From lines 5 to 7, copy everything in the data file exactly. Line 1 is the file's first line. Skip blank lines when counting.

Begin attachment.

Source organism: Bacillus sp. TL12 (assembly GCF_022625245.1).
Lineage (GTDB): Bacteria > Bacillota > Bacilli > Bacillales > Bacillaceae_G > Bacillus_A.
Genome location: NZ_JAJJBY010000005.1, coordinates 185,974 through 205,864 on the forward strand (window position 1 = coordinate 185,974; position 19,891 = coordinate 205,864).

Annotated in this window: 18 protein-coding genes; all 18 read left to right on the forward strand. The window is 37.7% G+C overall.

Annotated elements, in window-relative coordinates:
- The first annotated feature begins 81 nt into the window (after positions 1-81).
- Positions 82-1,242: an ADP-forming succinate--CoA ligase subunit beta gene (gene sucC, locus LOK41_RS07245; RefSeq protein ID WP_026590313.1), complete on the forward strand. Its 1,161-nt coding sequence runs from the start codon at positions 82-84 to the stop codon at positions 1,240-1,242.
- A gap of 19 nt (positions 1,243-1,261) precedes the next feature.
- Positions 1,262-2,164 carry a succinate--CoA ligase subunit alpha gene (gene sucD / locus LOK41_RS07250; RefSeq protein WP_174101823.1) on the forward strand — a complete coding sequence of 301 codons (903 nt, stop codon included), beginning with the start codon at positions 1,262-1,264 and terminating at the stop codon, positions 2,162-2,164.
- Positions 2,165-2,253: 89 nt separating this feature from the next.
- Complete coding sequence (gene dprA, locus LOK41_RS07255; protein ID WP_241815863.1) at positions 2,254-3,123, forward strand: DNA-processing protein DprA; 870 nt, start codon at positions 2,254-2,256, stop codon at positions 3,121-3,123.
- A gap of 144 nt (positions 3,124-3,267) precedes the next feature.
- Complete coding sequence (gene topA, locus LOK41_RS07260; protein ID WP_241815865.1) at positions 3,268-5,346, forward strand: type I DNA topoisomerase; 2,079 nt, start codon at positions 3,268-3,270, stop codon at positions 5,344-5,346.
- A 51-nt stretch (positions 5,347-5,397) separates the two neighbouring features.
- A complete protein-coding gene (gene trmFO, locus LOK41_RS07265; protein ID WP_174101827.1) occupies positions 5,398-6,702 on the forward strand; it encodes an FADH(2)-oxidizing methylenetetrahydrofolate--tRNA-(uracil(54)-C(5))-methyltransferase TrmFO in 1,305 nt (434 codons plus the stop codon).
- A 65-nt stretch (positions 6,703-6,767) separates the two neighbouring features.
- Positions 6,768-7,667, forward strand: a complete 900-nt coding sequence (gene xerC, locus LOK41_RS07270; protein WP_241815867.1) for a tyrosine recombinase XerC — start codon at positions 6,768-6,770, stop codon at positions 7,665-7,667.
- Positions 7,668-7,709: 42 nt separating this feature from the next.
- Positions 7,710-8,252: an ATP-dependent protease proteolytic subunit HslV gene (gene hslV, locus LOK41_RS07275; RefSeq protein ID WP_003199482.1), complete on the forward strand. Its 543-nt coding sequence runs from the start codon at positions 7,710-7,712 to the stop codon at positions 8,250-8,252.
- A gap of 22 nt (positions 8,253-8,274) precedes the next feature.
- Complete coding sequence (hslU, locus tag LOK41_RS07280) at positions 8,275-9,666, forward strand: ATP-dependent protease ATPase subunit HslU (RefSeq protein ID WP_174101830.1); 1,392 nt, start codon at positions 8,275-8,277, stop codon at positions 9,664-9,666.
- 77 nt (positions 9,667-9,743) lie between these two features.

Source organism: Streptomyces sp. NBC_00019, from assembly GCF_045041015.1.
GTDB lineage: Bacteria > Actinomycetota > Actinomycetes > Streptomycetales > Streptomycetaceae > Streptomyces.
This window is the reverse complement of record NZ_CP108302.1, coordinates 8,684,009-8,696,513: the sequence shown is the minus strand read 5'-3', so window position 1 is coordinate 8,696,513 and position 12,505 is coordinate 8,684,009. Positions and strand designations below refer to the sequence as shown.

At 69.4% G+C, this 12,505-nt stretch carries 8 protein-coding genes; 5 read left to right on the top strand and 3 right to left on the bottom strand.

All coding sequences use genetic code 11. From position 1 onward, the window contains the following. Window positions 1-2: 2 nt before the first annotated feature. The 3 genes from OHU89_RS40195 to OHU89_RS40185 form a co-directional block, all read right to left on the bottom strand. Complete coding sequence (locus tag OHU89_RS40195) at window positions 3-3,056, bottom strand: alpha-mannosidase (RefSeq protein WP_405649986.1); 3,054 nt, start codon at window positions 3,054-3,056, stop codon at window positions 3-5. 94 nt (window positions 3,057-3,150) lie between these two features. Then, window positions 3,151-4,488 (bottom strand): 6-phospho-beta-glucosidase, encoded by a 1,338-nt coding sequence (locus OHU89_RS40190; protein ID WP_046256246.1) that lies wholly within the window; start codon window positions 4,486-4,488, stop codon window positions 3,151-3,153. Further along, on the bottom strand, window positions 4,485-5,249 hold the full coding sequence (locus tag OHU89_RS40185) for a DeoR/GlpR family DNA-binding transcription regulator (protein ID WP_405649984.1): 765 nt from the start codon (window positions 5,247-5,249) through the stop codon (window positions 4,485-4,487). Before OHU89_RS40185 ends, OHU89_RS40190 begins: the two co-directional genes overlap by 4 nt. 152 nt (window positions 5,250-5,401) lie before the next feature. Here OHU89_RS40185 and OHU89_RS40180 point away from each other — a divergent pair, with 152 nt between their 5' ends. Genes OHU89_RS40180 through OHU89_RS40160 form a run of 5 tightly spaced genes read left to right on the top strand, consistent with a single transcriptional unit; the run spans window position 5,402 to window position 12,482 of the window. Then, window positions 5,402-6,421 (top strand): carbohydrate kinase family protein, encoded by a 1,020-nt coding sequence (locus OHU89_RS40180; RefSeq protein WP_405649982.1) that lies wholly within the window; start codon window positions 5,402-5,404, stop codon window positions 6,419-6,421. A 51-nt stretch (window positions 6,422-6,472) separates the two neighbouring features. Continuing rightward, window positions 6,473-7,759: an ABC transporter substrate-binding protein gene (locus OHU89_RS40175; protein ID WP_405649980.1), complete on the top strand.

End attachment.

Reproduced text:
Annotated elements, in window-relative coordinates:
- The first annotated feature begins 81 nt into the window (after positions 1-81).
- Positions 82-1,242: an ADP-forming succinate--CoA ligase subunit beta gene (gene sucC, locus LOK41_RS07245; RefSeq protein ID WP_026590313.1), complete on the forward strand. Its 1,161-nt coding sequence runs from the start codon at positions 82-84 to the stop codon at positions 1,240-1,242.